Elliot wore it from about the age of seven months. It had been made in the orthotists workshop and there is the option for different coloured helmets, transfers to decorate it… there are even things on Etsy you can get custom-made to cover it in different patterns. We chose plain blue.

Elliot wore the helmet for 22 hours a day

He wore it 22 hours a day – taking it off for an hour in morning and an hour around dinner and bath time. And it can’t be worn in water – so for swimming we removed it. Also, on Christmas Day and special occasions he didn’t wear it. He adjusted really well; when we took it off he’d scratch at his head but otherwise he was absolutely fine.

We kept it on for five months though for the last month, we’d leave it off during the day. He did’t make much progress at the end, so we took it off last Tuesday. The bump on his head has gone down from 14mm down to 5mm – so it made a huge difference. They send you a report. Like I said, it resembled a parallelogram before he had the helmet and now it’s almost perfectly round.

Elliot now, aged 1, without the helmet
One thing that we’d noticed – and it’s impossible to say if it has anything to do with the helmet – he’s been quite slow to move around, he doesn’t crawl, he does a bum shuffle. And he only started moving around at all after the helmet was removed but we’re not sure if that’s a coincidence. It didn’t restrict his vision, nor was it that heavy but the only thing I can think of is that maybe it felt awkward. He never wanted to be on his tummy at night, as it had a Velcro strap on one side so he’d always lie on one side. And he still doesn’t sleep on his tummy. But he’s moving round loads now.

Some parents said on the Facebook group said that their children got funny reactions. I think some people thought that Elliot was wearing a helmet because he had fits or was always crashing into things. Other kids would always come and touch him – they really interested – and he didn’t know it was because of the helmet, so he liked it. They’re more common on north America, I think. We’re from Canada and when I talked to my mother-in-law about the flat head, she said: oh, you just get a helmet for that.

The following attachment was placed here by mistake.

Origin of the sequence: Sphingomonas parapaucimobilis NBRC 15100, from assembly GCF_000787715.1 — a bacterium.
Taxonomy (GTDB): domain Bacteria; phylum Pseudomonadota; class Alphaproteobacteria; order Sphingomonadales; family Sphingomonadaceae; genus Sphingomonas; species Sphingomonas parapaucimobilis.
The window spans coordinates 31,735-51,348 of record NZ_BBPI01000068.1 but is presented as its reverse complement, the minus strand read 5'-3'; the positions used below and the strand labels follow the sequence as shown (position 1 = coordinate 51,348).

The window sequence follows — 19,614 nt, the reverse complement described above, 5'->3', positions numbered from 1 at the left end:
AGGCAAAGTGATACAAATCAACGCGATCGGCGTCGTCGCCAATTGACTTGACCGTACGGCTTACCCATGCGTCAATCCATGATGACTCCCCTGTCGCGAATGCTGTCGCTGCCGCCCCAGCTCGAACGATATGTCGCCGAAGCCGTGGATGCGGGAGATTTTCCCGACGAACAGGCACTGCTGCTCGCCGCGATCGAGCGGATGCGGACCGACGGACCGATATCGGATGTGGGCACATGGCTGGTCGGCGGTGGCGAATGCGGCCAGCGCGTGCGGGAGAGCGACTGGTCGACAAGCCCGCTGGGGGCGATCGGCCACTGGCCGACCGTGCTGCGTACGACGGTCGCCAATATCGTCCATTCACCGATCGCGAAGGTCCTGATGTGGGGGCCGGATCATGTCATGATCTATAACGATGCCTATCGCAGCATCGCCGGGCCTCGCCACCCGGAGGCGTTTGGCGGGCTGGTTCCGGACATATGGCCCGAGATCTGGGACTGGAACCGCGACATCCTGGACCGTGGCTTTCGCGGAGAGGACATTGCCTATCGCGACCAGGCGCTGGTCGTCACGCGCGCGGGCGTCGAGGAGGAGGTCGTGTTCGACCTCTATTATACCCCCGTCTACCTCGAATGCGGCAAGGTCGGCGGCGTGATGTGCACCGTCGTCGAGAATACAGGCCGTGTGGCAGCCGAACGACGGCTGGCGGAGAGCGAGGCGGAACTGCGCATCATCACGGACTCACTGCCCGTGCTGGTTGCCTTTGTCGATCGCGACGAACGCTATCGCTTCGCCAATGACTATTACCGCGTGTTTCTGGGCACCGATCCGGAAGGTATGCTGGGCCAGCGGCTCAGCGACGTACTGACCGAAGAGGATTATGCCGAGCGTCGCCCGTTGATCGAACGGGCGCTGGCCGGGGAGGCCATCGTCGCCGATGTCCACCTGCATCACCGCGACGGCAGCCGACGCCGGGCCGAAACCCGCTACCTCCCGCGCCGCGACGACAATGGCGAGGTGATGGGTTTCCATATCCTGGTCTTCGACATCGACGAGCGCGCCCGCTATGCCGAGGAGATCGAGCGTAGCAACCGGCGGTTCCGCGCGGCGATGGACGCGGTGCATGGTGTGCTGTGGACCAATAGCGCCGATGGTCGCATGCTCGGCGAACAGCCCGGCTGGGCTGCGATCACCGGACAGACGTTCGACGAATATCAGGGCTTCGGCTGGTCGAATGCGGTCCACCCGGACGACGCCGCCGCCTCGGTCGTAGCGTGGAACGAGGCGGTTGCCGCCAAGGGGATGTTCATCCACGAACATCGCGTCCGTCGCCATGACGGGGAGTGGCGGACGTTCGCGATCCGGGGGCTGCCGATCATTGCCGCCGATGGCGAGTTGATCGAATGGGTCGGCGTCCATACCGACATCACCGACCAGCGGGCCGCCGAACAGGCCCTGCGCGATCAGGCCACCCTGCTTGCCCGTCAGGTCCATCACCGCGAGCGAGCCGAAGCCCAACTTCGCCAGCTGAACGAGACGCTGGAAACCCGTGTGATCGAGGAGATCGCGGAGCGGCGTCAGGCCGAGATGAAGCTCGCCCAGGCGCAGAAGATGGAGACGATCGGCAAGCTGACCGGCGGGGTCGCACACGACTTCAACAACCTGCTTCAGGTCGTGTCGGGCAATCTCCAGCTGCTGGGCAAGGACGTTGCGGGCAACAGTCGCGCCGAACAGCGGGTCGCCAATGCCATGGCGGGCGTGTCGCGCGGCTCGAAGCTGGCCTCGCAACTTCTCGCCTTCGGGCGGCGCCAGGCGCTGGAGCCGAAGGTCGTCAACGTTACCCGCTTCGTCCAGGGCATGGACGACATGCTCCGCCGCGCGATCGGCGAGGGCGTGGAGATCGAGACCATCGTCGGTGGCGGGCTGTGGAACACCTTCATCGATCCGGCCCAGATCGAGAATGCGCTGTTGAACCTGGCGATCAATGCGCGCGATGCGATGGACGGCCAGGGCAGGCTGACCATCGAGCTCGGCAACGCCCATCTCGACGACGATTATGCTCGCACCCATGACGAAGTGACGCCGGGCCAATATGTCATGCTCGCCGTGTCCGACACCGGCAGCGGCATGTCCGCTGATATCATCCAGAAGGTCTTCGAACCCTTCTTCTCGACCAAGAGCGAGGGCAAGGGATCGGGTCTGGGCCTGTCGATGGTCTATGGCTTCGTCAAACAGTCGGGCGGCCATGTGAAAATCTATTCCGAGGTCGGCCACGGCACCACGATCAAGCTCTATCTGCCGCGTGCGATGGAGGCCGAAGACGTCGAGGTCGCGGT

If anything, I was probably less protective of Elliot when he had the helmet, as it acted like a crash helmet. When he was learning to sit, if he fell backwards, he would cry but wouldn’t smash his head, as children without a helmet might. I think I was more self-conscious at first; thinking everyone was looking at him but then you stop thinking about it. People would just say really nice things, almost like they wanted to give me sympathy, so they would say he was really cute.

It made me think about parents who might have a child with a true disability. It’s a form of reverse discrimination, where they go out of their way to be nice. But there was nothing wrong with him – if your child truly had a disability it might be more offensive.

My advice to other parents?

To another parent in the same situation, I’d say go for the consultation: it’s free, she gave me the facts – good and bad – and let me go and think about it. Then she emailed pictures, and more information, but there was absolutely no pressure at all as they know it’s a big decision. I’d say: talk to other parents who’ve done it, because I don’t think many parents, if any, wish they hadn’t done it.

I do find the NHS stance odd – I guess they don’t want to be funding it – but it’s peculiar because when I had the consultation I said to the orthotist: what’s the success rate, and she said to me: we’ve treated 4000 kids and every kid has had an improvement. So it’s strange that the NHS says they don’t work; that you shouldn’t do it; that it’s not good for kids. I don’t know if they’re now being pressured to say that, or what.

The orthotist said that at Elliot’s age, now that he’s a year, there probably won’t be any movement because now the skull is hard enough that it’s not going to regress. She said it could move either way 1-2mm – could improve or get worse – but she doesn’t really think that will happen. She said that we’re welcome to go in at any time to have him measured, but she thinks he’s past the stage where we really have to worry.

We’re still so happy that we did it. I really don’t think it bothered him that much and it certainly didn’t make me any less likely to be affectionate. We had such a good experience so if people are considering it, I’d encourage them to at least have the consultation.”

SHARE THIS: